oil pan 4 07-17-2011 02:45 PM

I tried testing nitrogen tire claims back in 2007 since I have access to nitrogen for filling paint ball tanks. A quick trip to ebay and northern tool and a week later I had all the parts assembled to turn a paint ball tank into a fairly dangerous tire filler.
After a month of adding T&P tire data to fuel economy followed by another 5 weeks of nitrogen tire data.
The claims:
Improves fuel economy
Increases tire life
Less loss of tire pressure helps prevent uneven tire wear
Reduces wheel corrosion
Tires run cooler adding tire life

My results:
"Improves fuel economy" No difference what so ever.
"Increases tire life" no way to duplicate in aloted time. But I do nitrogen fill my trailer tires and keep them covered to try and ward off dry rot.
"Less loss of tire pressure helps prevent uneven tire wear" Tire pressure varration was the same as with air. Tire leak down with the same as with air as far as I could tell in a standard 32psi tire.
"Reduces wheel corrosion" The wheels on my car were 22 years old at the time and there was no corrosion on the inside. Air works fine.
"Tires run cooler adding tire life" Seemed to run just as hot as air as tested with my inferred temperature scanner.

When I return to newmexico I may try filling tires with Helium.
Not expecting a MPG improvemnent but Helium transfers heat at something like 6 time the rate of air or nitrogen. It might help them run cooler.

wdb 07-17-2011 03:37 PM

*confused* If the gas doesn't matter, why do NASCAR and aircraft use nitrogen?

I saw a unicorn once. Maybe that's why I'm confused...

oil pan 4 07-17-2011 05:45 PM

Air craft use nitrogen because its dry and they cant have water vapor freezing inside the tire when its -40'F and for fire safty.
Same thing with nascar, but fire safty only.
Years ago they used air.

On a side note, I read that Lexus rolled cars to the dealerships with tires filled with argon. Reason for doing this?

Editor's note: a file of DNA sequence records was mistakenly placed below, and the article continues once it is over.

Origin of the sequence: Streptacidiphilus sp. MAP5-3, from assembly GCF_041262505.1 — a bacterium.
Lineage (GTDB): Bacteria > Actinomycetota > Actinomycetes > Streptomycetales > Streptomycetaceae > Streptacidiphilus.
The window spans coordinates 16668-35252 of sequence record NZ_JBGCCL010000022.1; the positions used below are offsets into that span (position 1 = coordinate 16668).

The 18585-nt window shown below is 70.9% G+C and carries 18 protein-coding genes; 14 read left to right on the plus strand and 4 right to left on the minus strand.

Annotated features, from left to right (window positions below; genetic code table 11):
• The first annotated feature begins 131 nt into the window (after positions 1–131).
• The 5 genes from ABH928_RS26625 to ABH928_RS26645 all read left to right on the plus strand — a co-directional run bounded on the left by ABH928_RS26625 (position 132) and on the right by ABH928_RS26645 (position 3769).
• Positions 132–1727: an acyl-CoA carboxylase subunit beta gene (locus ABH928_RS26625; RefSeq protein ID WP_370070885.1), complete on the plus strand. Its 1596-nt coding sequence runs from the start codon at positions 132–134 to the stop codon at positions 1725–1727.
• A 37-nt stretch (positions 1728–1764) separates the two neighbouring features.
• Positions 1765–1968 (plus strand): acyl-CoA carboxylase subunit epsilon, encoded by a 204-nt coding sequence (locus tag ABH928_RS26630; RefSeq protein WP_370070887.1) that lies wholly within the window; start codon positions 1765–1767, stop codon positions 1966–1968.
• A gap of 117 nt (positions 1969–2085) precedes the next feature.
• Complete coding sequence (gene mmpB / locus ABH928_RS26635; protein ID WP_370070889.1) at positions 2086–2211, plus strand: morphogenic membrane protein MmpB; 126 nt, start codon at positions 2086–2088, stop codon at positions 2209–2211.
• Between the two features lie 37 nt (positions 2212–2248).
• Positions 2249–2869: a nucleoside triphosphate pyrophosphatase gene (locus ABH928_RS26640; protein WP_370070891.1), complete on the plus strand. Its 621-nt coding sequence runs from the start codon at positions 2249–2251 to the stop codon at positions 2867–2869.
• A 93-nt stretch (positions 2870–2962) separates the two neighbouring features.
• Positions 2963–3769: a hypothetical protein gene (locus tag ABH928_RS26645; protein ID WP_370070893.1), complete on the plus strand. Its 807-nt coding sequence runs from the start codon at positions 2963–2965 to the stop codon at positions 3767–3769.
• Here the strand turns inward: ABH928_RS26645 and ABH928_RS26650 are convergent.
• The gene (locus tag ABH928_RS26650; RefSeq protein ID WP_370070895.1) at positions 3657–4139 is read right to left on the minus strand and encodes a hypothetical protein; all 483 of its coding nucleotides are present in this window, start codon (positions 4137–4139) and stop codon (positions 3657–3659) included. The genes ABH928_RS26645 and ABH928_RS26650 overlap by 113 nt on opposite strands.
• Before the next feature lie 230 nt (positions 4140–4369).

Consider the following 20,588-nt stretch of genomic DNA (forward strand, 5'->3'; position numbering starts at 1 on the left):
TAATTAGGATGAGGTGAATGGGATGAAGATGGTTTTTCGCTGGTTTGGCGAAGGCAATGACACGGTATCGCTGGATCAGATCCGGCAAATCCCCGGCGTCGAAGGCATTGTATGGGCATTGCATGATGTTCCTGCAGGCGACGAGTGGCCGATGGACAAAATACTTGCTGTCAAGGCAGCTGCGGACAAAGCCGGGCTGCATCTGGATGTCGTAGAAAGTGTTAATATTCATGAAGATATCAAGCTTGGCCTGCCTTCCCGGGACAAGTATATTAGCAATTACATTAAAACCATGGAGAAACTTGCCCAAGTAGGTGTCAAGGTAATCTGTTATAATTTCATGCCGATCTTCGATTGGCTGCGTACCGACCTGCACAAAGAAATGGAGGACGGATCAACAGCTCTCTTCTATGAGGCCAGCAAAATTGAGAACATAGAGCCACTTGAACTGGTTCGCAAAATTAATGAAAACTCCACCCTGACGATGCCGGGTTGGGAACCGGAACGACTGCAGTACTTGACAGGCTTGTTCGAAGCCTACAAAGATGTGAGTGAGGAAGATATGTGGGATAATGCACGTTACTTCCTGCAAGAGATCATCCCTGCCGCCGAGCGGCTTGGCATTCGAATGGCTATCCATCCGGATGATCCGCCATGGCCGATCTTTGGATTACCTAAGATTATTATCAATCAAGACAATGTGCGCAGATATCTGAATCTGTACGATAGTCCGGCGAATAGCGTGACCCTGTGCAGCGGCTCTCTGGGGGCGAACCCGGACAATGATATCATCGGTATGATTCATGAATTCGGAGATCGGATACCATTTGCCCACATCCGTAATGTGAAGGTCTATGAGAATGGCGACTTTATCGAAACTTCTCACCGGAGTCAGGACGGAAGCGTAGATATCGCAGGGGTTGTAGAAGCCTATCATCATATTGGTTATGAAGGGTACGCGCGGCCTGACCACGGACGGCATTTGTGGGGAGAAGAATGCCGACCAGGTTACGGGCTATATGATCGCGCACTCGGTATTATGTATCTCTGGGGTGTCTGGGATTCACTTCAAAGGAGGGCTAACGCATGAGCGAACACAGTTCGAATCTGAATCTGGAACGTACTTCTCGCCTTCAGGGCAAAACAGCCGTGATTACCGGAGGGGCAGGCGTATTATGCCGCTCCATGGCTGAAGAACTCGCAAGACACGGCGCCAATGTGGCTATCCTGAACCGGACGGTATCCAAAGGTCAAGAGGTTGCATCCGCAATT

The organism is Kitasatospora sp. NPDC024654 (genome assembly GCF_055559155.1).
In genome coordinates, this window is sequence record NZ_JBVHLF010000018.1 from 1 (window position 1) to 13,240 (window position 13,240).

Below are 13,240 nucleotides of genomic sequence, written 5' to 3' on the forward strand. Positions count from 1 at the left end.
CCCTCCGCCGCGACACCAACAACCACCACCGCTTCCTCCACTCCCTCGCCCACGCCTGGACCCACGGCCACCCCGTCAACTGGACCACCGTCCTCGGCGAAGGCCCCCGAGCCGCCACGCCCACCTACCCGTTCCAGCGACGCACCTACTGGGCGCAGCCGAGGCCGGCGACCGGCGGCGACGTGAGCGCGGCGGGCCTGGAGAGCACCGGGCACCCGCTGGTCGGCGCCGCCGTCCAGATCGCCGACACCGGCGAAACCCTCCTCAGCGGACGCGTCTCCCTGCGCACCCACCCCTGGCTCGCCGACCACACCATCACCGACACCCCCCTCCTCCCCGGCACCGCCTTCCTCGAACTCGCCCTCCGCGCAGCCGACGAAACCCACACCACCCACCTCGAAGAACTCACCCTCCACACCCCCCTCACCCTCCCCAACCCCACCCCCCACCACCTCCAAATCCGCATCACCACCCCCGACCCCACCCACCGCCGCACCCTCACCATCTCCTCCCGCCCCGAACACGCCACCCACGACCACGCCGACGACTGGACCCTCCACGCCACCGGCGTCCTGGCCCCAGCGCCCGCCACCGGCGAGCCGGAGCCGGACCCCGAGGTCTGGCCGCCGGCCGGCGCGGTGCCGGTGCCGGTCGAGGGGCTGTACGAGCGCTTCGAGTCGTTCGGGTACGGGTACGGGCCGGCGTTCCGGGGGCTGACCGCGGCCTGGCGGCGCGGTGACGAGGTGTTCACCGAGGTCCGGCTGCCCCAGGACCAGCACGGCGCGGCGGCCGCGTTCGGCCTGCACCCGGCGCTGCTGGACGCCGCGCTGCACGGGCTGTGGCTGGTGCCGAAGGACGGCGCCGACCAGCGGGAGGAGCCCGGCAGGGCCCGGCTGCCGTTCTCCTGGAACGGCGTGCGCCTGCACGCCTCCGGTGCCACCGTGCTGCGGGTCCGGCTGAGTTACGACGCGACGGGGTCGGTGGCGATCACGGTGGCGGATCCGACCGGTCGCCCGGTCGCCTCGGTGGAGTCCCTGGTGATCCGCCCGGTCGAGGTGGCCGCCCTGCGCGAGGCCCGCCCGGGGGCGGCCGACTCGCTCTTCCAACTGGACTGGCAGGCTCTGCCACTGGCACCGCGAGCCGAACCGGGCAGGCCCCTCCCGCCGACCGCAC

To further dampen road noise. (it seems to work in between window glass panes)
I may test this one out, get my girlfriends Iphone and one of those free sound meter apps and do a before and after test. All I have to do is devise a way to get the argon from my welding bottle to the tire.

TheEnemy 07-17-2011 11:45 PM

Quote:

Originally Posted by CapriRacer (Post 249338)
I found it kind of funny that TheEnemy and UFO posted info about the Ideal Gas Law when I reference that as well as Dalton's law in the earlier link! I am hoping they were doing that for others who don't know about Boyle and Charles, etc.

I did it because I figured many would be too lazy to follow an read your link.

CapriRacer 07-18-2011 06:59 AM

Quote:

Originally Posted by oil pan 4 (Post 250792)
........Same thing with NASCAR, but fire safety only.......

Sorry, but race cars use to for the "dry air" properties. Pressure build up is a little more consistent, so handling is more consistent.

Ragnarok Warrior 01-17-2012 08:00 PM

Quote:

Originally Posted by oil pan 4 (Post 250792)
All I have to do is devise a way to get the argon from my welding bottle to the tire.

Our nitrogen fill "station" at work is just a bottle of nitrogen (exact same bottle that argon comes in). The only difference is that the flow valve is turned down quite a bit and at the end of the hose there is a tire chuck instead of a threaded nut to screw on to a welder.

Any new car that comes into the dealership that I work at is supposed to get Nitrogen fill for the pre delivery inspection. Do you know what this entails? Remove all four valve stems until the air stops pissing out. Refill with nitrogen and replace valve stem. Add the super cool green cap and BAM! You've just added $100 dollars to the cars value (meaning $100 dollars more in the dealer's pocket).

As has been mentioned, nitrogen's use in airplanes and race cars is for the expansion due to water vapor and to prevent tire fires, that is all.